Hyundai Motor was reported on Tuesday to have said it had no plans to cut production at its US plant next year, after a South Korean newspaper reported the automaker was looking at reducing output due to slower sales.

According to Reuters, the Maeil Business Newspaper reported earlier on Tuesday that Hyundai might cut output at its factory in Alabama, which has a capacity of 300,000 units a year, as US sales were sluggish amid the fallout from the sub-prime mortgage sector.

"We do not have plans to halt production at the US plant next year and will not cut output unless we face unexpected problems, such as more serious problems coming from the subprime sector," Hyundai spokesman Jake Jang told the news agency.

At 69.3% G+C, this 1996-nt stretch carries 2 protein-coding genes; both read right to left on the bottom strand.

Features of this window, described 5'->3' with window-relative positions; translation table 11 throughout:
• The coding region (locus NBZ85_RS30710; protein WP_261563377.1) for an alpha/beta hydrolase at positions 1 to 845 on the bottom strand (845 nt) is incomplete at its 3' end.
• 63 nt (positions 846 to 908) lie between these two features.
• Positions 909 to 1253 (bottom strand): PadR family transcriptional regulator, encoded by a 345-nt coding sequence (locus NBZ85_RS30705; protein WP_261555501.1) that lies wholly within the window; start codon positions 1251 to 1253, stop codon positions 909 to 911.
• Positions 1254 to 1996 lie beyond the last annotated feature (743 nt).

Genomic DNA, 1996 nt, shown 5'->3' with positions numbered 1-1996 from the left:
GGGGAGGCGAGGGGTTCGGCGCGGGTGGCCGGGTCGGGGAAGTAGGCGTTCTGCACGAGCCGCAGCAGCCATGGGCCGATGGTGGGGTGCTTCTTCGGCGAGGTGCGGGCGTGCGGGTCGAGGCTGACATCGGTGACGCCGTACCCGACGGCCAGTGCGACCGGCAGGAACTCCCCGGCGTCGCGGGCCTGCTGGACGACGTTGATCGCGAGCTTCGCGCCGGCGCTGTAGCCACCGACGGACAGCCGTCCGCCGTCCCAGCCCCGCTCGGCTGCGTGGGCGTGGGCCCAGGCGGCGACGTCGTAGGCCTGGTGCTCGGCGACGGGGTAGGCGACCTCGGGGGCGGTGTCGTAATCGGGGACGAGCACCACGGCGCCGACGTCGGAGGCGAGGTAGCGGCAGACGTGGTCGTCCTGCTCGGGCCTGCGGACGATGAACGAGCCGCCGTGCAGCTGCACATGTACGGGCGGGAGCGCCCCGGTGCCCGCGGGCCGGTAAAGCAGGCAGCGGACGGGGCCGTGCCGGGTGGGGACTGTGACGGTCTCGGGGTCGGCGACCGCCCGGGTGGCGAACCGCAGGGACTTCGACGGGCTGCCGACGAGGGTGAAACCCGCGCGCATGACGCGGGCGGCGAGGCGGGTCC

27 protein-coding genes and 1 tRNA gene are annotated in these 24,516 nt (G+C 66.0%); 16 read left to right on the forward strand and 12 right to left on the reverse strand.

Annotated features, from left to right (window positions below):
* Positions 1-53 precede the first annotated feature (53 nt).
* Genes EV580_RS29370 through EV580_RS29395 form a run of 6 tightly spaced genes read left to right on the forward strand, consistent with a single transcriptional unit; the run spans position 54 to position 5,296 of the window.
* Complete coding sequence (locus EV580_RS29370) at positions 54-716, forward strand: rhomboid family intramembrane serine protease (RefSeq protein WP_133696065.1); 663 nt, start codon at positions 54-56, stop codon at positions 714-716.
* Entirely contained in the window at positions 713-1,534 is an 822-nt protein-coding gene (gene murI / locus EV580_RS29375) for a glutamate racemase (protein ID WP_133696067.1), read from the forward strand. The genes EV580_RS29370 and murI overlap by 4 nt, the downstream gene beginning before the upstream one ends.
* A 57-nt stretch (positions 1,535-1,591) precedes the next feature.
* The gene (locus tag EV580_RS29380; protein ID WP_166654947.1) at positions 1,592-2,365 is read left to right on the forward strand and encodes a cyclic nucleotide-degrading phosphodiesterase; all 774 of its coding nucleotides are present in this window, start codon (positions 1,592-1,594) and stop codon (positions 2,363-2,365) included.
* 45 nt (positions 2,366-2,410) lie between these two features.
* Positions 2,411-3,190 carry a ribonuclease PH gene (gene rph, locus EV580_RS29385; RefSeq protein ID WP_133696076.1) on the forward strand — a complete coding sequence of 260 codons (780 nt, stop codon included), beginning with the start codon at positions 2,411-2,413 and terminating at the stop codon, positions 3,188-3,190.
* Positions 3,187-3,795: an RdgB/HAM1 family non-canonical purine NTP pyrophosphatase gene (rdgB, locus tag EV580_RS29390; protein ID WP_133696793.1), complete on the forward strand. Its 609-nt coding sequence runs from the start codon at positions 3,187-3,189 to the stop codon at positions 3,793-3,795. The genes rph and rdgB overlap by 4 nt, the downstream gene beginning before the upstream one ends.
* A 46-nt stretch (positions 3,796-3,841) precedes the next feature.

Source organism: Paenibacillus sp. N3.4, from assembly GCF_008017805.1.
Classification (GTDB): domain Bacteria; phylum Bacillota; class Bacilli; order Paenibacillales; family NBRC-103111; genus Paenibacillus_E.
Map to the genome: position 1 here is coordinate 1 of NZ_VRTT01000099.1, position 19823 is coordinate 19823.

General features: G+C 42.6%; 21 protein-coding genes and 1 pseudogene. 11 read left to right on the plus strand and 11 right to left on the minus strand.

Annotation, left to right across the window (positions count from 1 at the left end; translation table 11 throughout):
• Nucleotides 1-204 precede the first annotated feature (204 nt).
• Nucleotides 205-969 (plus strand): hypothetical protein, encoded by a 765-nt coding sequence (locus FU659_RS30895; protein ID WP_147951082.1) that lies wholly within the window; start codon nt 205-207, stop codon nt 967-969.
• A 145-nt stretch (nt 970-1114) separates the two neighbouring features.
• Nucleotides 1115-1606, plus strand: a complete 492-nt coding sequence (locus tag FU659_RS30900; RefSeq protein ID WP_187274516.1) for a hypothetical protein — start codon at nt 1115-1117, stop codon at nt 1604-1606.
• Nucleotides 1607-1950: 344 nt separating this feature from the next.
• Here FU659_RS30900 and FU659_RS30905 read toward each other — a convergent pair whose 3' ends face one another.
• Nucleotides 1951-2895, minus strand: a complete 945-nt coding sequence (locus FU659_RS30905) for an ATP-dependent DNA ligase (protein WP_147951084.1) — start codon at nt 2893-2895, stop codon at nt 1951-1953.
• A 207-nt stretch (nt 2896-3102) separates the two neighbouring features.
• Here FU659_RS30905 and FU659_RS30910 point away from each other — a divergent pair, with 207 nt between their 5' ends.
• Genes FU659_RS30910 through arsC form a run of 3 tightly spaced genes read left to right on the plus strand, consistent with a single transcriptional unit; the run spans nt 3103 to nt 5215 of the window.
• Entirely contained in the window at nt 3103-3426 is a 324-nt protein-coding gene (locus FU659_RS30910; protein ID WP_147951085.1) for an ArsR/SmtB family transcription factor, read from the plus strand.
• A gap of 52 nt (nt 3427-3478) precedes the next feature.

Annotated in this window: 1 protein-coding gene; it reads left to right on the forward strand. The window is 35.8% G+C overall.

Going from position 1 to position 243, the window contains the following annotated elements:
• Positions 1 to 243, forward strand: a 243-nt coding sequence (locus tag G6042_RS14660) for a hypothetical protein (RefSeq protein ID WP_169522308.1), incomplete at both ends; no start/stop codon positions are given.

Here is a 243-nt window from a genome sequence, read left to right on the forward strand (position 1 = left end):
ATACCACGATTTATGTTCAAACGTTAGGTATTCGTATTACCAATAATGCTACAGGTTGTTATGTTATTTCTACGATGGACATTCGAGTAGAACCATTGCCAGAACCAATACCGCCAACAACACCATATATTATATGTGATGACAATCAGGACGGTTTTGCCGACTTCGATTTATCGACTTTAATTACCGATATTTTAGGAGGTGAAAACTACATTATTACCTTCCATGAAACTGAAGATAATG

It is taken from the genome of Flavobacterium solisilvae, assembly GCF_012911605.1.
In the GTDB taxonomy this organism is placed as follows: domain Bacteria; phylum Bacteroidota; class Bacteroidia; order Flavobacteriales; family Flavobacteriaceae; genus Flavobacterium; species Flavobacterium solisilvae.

Reuters noted that in the fourth quarter, Hyundai decided to stop operations at the plant for 10 days as overall vehicle demand in the United States has been hit by a slowdown in the economy.

But Jang reportedly noted Hyundai is upbeat about US sales next year, having a target of 10% growth as it plans to launch new models such as its Genesis premium sedan and the NF Sonata Transform.

The company plans to release the Genesis, which is produced in South Korea, in June 2008 and will produce the new Sonata [in the US] from January, Reuters added.

Hyundai sold 420,522 cars and light trucks in the United States in the first 11 months of 2007, up 0.6% from the same period a year earlier, the report said.